However, those little clusters of character development and plot are smeared in a very thin layer across hours of dungeon crawling, doing puzzles and side-quests and fighting against waves of mobs. And so, when the conclusion comes, it is too little, too late.

Players are able to choose between four primary endings depending on which side you decide to join or fight against – Order, Chaos, Paradox and Nothing. The latest patch also added Demon and Azata-specific choices to the final conversation.

The companions get some interactions and rest banters, with the most chatty ones seemingly being Regill, Daeran and Nenio, with Arueshalae following up closely. Less popular choices like Sosiel, Trever or Galfrey are almost completely non-existent.

Overall, the story of the DLC is a bit of superficial fun with the alternative universe elements, especially for those familiar with multiple Mythic Paths. The execution of the idea leaves much to be desired, however, especially when it swaps from quirky errands to melancholic main story all of the sudden. The expansion doesn’t explore the story deep enough to receive the emotional response it tries to provoke.

Inevitable Defeat

Having spoken (entirely too much) about the story of the expansion, let’s take a look at the gameplay it offers – although there is nothing fundamentally new or different from the base game.

When I read the description of the Inevitable Excess, I expected a fewer number of battles against the “nigh-invincible enemies”, immediately thinking back to facing Darrazand, Playful Darkness, Xanthir, Melazmera, even Vavakia Vanguard, all juiced up to account for the party’s increased strength.

That is very much not the case.

Players will be facing off against two new types of enemies – the Axiomites and the Proteans. But the bulk of the enemies will be represented by the anomalous versions of the previously encountered demons and undead – Babau, Succubus, Vavakia, Zombie Lord, etc. In order to keep the Mythic Excess party from simply rolling over the waves of enemies, they have been given high AC, immunities/resistances as well as ways to reduce their chances of being hit: Blur, Replacement, Mirror Image, etc. Hopefully you brought True Seeing and Echolocation along!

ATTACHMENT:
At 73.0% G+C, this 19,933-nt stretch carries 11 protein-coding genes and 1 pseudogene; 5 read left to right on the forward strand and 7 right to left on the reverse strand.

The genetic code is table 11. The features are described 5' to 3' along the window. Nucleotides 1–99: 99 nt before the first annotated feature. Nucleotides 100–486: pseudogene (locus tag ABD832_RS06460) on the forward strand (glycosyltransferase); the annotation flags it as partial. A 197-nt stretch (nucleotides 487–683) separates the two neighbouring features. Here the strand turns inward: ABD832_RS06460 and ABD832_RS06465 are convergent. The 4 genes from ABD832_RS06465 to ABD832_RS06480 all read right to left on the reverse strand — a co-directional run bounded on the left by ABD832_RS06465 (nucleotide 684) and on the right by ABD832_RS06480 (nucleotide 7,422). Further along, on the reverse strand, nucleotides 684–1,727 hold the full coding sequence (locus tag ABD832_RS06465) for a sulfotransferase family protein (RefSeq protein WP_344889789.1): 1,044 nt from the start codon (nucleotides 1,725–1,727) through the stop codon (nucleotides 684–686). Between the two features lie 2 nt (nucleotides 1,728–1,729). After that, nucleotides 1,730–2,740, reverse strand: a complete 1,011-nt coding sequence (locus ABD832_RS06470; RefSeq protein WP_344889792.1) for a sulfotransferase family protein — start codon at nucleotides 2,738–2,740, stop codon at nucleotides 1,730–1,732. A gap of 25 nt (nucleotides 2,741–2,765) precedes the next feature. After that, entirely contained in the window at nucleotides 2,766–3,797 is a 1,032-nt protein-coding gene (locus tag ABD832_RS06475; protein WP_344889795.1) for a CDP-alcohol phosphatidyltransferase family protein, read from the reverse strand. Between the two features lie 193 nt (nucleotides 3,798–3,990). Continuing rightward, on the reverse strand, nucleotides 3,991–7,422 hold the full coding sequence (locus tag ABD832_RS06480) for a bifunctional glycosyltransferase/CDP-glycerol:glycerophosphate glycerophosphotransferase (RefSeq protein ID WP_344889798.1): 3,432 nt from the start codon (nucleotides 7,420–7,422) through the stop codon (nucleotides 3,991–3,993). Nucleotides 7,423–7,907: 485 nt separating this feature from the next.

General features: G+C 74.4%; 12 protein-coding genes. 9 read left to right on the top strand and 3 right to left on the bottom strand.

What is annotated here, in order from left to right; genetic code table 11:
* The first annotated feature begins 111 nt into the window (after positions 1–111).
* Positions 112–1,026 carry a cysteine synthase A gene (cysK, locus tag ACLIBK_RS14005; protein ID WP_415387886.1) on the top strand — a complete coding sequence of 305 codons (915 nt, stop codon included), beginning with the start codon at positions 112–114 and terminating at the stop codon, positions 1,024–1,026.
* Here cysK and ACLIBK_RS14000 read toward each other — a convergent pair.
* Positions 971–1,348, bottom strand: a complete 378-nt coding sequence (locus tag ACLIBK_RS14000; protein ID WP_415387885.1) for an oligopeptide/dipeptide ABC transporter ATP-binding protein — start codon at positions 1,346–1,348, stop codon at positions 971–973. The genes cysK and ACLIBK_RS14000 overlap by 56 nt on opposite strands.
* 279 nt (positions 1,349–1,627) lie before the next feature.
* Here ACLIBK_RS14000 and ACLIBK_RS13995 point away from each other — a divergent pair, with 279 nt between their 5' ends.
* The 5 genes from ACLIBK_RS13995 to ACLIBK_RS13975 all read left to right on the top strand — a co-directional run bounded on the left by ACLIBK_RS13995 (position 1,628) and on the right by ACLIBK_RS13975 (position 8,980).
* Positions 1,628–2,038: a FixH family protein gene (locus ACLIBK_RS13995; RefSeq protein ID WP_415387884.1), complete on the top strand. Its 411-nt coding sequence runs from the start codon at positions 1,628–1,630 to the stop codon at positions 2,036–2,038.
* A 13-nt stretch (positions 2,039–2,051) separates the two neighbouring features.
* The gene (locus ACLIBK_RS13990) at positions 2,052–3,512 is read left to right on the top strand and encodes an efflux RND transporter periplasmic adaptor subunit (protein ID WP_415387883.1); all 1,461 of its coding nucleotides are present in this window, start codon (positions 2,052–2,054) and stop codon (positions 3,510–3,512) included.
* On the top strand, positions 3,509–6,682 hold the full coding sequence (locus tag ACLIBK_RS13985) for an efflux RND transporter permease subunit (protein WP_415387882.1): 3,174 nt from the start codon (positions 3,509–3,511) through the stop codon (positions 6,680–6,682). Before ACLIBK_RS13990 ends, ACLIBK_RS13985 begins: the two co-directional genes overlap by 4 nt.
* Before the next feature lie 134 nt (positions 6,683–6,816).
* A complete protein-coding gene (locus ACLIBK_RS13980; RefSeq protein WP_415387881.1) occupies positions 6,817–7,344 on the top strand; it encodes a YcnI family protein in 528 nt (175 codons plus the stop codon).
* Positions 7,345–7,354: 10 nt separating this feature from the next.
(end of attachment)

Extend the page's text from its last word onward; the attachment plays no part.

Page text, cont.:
At no point during the DLC have I actually felt that my party was in any danger of an inglorious wipe. The enemies’ defeat was inevitable, it simply took time, sometimes entirely too much of it. Of course, if you are playing on a higher level of difficulty, your experience might be different.

The other side of gameplay includes puzzles. I have to admit to being somewhat geographically-challenged and, having received a special ability that amounted to endless uses of Dimension Door: Mass, letting out a loud groan. Spatial puzzles. My nemesis in the digital form.

A lot of your time will be spent running and teleporting between floating and shifting platforms to tug at cogwheels and levers and hoping it would actually achieve something.

Admittedly, looking back after having finished the DLC, the puzzles weren’t that bad. But the lack of guidance on what you are required to achieve and how to go about it made the Other Side of Threshold a grueling experience of swinging the camera around, trying to find what I have missed and where I haven’t yet been. You might want to look up a guide to save yourself the trouble.